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Capacitance and Max Potential Difference

  1. Feb 26, 2008 #1
    1. The problem statement, all variables and given/known data
    (a) Determine the capacitance of a Teflon-filled parallel-plate capacitor having a plate area of 1.90 cm2 and insulation thickness of 0.0600 mm.

    (b) Determine the maximum potential difference that can be applied to the capacitor.

    2. Relevant equations
    I THOUGHT C = [tex]\epsilon[/tex]0*A all divided by d

    3. The attempt at a solution

    I did 8.85x10^-12 * 1.90 / .06x10^-3
    it came up wrong.

    I have to answer in pF btw.

    I also have no idea how to answer part b since I cant get part a correct. Can anyone give me the equation for part b as well?

    Thank you so much PhysicsForums!
  2. jcsd
  3. Feb 26, 2008 #2
    This is only valid if there is vacuum between the plates. (or air with a very small error).
  4. Mar 7, 2009 #3
    C = epsilon_0 * A * K / d where K is the dielectric constant of Teflon (2.1)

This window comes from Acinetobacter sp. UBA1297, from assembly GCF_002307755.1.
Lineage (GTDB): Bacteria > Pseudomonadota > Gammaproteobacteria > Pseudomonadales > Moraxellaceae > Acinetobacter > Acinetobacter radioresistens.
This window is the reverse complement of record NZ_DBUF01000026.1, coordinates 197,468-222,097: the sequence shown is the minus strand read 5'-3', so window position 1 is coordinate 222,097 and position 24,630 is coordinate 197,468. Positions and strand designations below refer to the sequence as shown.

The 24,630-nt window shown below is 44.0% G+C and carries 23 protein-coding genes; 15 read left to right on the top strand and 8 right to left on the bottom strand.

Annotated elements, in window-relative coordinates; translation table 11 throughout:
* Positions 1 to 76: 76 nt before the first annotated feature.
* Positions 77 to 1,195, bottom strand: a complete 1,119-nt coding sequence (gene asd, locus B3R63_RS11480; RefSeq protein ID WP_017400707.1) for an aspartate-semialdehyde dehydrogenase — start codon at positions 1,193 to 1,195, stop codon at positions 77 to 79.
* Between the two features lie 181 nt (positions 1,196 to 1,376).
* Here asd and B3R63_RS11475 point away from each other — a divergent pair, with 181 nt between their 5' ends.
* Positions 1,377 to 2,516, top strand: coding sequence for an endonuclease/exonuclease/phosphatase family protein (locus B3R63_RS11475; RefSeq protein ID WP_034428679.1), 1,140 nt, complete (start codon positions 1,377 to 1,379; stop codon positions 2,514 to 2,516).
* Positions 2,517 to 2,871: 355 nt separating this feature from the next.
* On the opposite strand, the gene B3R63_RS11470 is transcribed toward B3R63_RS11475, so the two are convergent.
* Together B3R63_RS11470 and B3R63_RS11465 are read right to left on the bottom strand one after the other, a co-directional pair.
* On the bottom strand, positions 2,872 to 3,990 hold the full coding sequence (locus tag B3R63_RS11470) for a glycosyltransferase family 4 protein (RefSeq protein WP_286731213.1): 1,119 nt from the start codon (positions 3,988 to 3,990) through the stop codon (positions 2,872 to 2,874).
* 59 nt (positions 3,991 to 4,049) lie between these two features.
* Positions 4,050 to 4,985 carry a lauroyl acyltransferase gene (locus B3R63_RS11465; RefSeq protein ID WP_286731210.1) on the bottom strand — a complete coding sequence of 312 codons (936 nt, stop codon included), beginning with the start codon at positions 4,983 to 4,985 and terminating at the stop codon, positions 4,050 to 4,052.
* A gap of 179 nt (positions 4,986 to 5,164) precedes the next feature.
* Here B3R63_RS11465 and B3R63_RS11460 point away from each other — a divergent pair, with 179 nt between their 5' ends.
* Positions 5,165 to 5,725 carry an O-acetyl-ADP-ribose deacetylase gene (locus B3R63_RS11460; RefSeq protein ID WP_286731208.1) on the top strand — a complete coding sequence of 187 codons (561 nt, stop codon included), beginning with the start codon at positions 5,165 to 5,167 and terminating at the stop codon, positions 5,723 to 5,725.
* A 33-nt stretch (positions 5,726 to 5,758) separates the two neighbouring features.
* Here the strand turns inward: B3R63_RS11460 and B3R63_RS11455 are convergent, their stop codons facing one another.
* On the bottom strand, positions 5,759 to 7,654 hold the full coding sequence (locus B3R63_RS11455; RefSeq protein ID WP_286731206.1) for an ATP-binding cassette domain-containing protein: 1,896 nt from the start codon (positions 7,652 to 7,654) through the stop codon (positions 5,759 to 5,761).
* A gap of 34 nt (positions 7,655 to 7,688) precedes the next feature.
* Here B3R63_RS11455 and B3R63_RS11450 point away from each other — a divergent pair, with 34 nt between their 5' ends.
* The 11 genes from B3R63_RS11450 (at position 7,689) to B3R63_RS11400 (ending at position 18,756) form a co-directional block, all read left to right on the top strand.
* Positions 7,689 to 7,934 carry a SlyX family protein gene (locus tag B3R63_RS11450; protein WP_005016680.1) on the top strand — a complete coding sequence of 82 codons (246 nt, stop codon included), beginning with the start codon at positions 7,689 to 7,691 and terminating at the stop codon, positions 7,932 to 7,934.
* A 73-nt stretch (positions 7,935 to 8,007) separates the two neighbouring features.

(so just multiply the answer you got by 2.1)

    the dielectric breakdown of Teflon according to the website below is 60 kV/mm so I think your answer to b) is:
    V = Ed --> (60 kV/mm) * (0.06 mm) = 3.6 kV. Could you please check this answer for me? I don't want to use up my last guess.

    got my info from:
  5. Mar 9, 2009 #4
    I was right. V = Ed ; where E is the electric field needed to conduct teflon and d is the distance between the parallel plates. the electric field needed to break down teflon is 60 kV/mm so (60 kV/mm) * (0.06 mm) = 3.6 kV. You must raise the potential difference of the parallel plates to 3600 Volts in order to cause the teflon to conduct and the capacitor to short circuit. This is strange because part a) of the question asks you to find the capacitance and that value is not needed for part b)
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